Monday, March 10, 2014
Vincent Chiao (University of Toronto - Faculty of Law) has posted Equality, Assurance and Criminalization (Canadian Journal of Law and Jurisprudence, Vol. 27, No. 1, 2014) on SSRN. Here is the abstract:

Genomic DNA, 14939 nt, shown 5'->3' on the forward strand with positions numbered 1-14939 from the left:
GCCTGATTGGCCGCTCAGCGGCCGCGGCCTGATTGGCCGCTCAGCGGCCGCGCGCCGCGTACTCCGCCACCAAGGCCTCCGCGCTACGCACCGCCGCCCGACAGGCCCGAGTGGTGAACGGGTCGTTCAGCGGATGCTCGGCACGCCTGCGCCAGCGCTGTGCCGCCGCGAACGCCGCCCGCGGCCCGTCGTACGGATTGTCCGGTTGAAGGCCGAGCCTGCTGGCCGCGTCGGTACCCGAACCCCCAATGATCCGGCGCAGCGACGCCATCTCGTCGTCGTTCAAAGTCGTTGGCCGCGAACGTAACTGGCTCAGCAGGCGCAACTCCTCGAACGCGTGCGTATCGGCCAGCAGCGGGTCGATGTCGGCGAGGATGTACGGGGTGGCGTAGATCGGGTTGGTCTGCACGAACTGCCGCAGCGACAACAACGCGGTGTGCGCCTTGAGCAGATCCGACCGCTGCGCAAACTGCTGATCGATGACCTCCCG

The criminal law has at least two goals: to provide a degree of protection to a variety of individual and collective interests, and to communicate to those to whom it applies that those interests are protected. The question I consider is whether the criminal law should be used to advance the second goal independently of its use in advancing the first. Drawing on what I refer to as non-comparative egalitarianism, I argue that it should not. After developing a general argument for this claim, I turn to considering its implications for the criminalization of hate speech, focusing specifically on a line of argument found both in the Supreme Court of Canada’s s.2 jurisprudence as well as Jeremy Waldron’s recent book, The Harm in Hate Speech. I also briefly consider a structurally similar, but broader argument – recently defended by Alon Harel – which suggests that there is a constitutional duty to criminalize conduct that would, if engaged in, interfere with a person’s dominion over how her life goes, regardless of whether criminalization would or would not drive down the actual incidence of the targeted conduct. I claim that egalitarians should not recognize any such duty.